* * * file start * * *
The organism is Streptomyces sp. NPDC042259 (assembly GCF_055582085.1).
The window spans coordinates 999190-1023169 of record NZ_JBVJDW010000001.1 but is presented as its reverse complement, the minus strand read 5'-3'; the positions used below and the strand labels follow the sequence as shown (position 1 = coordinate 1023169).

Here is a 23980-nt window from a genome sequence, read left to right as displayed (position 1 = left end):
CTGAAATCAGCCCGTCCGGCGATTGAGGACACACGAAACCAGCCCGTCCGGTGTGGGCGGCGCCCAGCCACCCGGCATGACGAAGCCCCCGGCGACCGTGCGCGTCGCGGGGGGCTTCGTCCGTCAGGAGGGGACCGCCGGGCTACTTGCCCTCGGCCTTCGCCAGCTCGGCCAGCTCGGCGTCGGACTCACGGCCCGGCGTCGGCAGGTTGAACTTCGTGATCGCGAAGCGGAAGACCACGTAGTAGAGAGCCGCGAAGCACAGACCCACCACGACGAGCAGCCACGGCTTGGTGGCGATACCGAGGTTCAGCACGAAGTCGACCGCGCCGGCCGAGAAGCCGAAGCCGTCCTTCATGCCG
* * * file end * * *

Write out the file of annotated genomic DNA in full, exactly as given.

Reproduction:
The organism is Streptomyces sp. NPDC042259 (assembly GCF_055582085.1).
The window spans coordinates 999190-1023169 of record NZ_JBVJDW010000001.1 but is presented as its reverse complement, the minus strand read 5'-3'; the positions used below and the strand labels follow the sequence as shown (position 1 = coordinate 1023169).

Here is a 23980-nt window from a genome sequence, read left to right as displayed (position 1 = left end):
CTGAAATCAGCCCGTCCGGCGATTGAGGACACACGAAACCAGCCCGTCCGGTGTGGGCGGCGCCCAGCCACCCGGCATGACGAAGCCCCCGGCGACCGTGCGCGTCGCGGGGGGCTTCGTCCGTCAGGAGGGGACCGCCGGGCTACTTGCCCTCGGCCTTCGCCAGCTCGGCCAGCTCGGCGTCGGACTCACGGCCCGGCGTCGGCAGGTTGAACTTCGTGATCGCGAAGCGGAAGACCACGTAGTAGAGAGCCGCGAAGCACAGACCCACCACGACGAGCAGCCACGGCTTGGTGGCGATACCGAGGTTCAGCACGAAGTCGACCGCGCCGGCCGAGAAGCCGAAGCCGTCCTTCATGCCG